Reassessing Hank Paulson
Imagining that Henry Paulson would threaten Bank of America CEO Ken Lewis into completing the Merrill Lynch acquisition late last year never required a huge mental leap. “I intended to deliver a strong message,” Paulson anticlimactically acknowledged in congressional testimony.
This is the same treasury secretary, after all, who last October summoned the CEOs of the nation’s nine largest banks to Washington and told them that it wasn’t in their financial self interest to refuse government capital infusions. And if the executives happened to disagree with Uncle Sam’s assessment, regulators would force the money on them anyway. Consider it another “strong message” delivered. Yup, the former football lineman makes for an awfully persuasive tough guy.
The drilldown on BofA-Merrill, however, is a transitory issue. And Paulson surely realizes this. He started his testimony before the House Committee on Oversight and Government Reform with a broad defense of his role in the government’s handling of the 2008 financial crisis. Today was legacy enhancing time for Paulson. And the former Goldman Sachs CEO gave a convenient standard by which economic historians and second guessers everywhere could judge him: “Having had the benefit of some time to reflect, and to consider views expressed by others, I am confident that our responses were substantially correct and that they saved this nation from great peril.”
OK, then, were Paulson’s efforts to deal with the horrific collapse of the twin housing and credit market bubbles “substantially correct”? Refusing to support the suspension of mark-to-market accounting may have been Paulson’s biggest mistake. (Accounting forbearance is letting the banks hold on to the “toxic assets,” rake in the cashflows, and muddle their way back to health so as to avoid a market-eviscerating nationalization.)
But there were other mistakes as well, such as saving the unsecured creditors at Bear Stearns and helping set up false expectations of government salvation when Lehman started to implode. Or the repeated assurances that Fannie and Freddie were solvent.
Then there’s Lehman. Letting the investment bank go down often gets cited as Paulson’s biggest blunder. But Treasury officials seem to believe a) they had no authority to save it, and b) they had given management and the markets plenty of warning that no federal help was coming.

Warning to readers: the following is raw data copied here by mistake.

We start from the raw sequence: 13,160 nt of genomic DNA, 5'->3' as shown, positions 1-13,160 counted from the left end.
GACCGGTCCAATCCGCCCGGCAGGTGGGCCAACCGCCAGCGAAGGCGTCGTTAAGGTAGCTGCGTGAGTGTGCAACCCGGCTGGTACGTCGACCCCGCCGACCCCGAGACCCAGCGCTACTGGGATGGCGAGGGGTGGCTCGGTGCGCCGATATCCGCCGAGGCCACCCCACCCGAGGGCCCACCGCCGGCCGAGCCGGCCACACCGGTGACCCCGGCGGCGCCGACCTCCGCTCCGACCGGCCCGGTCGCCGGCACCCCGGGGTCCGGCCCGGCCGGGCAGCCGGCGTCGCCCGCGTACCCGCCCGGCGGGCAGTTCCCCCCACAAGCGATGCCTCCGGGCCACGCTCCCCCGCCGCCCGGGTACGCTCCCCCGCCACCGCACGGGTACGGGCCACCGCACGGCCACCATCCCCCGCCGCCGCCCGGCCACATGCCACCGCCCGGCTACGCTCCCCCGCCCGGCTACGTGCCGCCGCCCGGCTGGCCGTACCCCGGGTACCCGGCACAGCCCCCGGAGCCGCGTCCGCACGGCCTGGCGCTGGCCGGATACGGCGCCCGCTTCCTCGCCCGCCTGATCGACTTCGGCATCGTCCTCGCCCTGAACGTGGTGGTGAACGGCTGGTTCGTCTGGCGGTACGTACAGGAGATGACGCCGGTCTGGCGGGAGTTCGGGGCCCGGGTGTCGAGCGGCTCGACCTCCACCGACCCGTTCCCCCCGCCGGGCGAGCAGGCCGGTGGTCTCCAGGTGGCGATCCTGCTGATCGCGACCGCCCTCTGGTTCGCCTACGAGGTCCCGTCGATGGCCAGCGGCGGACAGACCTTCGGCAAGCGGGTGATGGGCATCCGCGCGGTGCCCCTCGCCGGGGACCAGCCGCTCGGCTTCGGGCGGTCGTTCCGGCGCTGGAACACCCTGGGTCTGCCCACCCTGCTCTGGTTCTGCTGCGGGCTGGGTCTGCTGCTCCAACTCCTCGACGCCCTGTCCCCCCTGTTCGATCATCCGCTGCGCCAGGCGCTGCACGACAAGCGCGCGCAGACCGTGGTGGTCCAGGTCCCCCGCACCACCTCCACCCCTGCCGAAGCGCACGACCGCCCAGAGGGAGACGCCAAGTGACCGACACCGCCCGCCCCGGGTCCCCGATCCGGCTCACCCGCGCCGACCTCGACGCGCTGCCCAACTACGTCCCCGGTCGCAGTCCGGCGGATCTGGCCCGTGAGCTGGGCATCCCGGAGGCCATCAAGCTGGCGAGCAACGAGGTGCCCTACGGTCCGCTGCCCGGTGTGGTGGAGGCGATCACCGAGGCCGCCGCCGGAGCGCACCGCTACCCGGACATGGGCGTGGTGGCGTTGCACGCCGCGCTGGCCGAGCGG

Anyway, “event” analysis of interest rate spreads (serving as risk indicators) by Stanford University economist John Taylor, provides strong evidence that Lehman’s failure was merely another milestone in an ongoing credit freeze. But Taylor does blame Paulson in the poor public communication efforts surrounding TARP that made the program seem like a rushed and panicky response to the crisis. The bad-mouthing of the economy that Paulson and Ben Bernanke undertook to get Congress to fund TARP also unnerved markets and American consumers.
Then with markets quickly deteriorating, Paulson decided to use TARP to inject capital into banks rather than buying bank assets. Taylor concludes: “At a minimum a great deal of uncertainty about what the government would do to aid financial institutions, and under what circumstances, was revealed and thereby added to business and investment decisions at that time.”
Of course, Paulson and Bernanke could have skipped TARP altogether, letting a combination of accounting changes, bank bond and money market guarantees, and Fed lending facilities do the heavy lifting. Former Treasury official Phillip Swagel, though, rejects that counterfactual approach in a recent paper: “With financial institutions beyond Lehman weakening as asset performance deteriorated, it seems likely that the lockup would have taken place, and perhaps sooner than later.”
Perhaps, but TARP has also served to give government an unhealthy foothold into America’s capital allocation system and furthered the costly bailout fever (and accompanying moral hazard) that hopefully may have finally broken with the government’s decision to not save CIT Group.
Yet any errors must be placed in the context of a fast-evolving financial crisis. It would have taken a cool hand indeed (as well as a strong stomach) to have not attempted something like a $700 billion toxic asset buy. Hey, had that silver-bullet plan had enough time to be put into effect, Uncle Sam could be sitting on some potentially quite profitable assets today.
In the end, however, if the U.S. economy avoids both bank nationalization and a long period of economic stagnation following the double bubble trouble, Paulson may well be judged “substantially correct.”